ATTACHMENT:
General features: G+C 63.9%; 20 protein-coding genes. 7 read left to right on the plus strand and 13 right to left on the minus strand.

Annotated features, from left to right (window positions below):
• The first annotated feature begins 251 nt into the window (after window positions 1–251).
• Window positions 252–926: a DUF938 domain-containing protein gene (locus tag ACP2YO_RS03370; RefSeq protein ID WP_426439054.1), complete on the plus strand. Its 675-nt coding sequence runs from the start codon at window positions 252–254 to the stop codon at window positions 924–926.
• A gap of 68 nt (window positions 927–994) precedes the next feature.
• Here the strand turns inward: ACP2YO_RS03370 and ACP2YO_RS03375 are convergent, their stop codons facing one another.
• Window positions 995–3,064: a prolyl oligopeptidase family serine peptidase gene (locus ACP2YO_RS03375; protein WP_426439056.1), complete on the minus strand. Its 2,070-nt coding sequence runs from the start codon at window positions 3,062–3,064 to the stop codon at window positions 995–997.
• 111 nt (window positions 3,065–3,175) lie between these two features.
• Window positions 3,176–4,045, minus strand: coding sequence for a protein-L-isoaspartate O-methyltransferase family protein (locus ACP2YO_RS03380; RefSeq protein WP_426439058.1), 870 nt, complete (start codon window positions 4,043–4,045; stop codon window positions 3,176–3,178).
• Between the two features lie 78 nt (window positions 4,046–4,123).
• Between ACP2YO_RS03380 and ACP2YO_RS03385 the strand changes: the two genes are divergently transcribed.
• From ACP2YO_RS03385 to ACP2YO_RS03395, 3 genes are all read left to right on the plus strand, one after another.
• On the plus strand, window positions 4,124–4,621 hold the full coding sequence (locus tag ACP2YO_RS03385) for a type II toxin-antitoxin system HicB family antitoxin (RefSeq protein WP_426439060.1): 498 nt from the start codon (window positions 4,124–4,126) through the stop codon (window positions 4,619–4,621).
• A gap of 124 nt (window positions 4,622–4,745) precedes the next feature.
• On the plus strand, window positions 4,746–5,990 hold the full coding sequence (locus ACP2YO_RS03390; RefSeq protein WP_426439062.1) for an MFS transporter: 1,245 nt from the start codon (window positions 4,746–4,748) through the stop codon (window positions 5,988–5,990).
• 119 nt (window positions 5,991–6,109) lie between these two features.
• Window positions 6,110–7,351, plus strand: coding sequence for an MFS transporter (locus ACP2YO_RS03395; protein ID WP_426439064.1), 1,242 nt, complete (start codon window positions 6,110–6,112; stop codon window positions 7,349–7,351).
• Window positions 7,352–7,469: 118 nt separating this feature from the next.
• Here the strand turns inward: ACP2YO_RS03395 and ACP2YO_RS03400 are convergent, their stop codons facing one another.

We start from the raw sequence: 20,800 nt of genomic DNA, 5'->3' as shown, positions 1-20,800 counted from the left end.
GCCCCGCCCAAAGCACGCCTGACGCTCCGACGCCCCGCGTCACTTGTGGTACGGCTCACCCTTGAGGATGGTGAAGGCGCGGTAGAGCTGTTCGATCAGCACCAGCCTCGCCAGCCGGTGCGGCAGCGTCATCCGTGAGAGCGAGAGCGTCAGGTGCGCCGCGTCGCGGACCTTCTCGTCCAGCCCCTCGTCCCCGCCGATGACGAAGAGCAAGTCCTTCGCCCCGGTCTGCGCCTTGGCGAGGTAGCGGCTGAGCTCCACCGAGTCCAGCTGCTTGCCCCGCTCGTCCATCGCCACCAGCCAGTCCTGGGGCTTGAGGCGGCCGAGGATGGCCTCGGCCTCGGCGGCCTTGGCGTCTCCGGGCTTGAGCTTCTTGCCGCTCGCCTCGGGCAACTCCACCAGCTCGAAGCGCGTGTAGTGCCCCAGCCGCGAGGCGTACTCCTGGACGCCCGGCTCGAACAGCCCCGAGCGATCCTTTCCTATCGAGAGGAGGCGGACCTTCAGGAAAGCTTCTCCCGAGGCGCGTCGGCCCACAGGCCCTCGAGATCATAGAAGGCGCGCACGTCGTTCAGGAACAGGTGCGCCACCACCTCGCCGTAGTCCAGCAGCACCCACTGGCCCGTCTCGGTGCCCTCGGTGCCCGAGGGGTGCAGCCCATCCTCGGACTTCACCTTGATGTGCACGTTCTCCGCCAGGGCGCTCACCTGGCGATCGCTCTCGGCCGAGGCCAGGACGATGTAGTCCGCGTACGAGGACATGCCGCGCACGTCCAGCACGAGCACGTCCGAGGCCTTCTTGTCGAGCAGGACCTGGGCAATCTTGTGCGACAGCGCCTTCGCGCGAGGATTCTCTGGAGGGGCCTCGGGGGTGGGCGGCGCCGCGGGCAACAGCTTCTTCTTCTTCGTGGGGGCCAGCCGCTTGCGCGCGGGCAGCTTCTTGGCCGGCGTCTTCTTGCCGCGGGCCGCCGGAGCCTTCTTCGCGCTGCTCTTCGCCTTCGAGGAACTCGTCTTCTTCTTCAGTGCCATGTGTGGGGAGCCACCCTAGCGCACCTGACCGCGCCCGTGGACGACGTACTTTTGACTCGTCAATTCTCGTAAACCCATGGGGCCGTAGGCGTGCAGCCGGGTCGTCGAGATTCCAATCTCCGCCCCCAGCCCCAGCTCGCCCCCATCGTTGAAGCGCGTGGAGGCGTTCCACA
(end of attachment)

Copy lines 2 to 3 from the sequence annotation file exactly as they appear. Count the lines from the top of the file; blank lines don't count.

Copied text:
Annotated features, from left to right (window positions below):
• The first annotated feature begins 251 nt into the window (after window positions 1–251).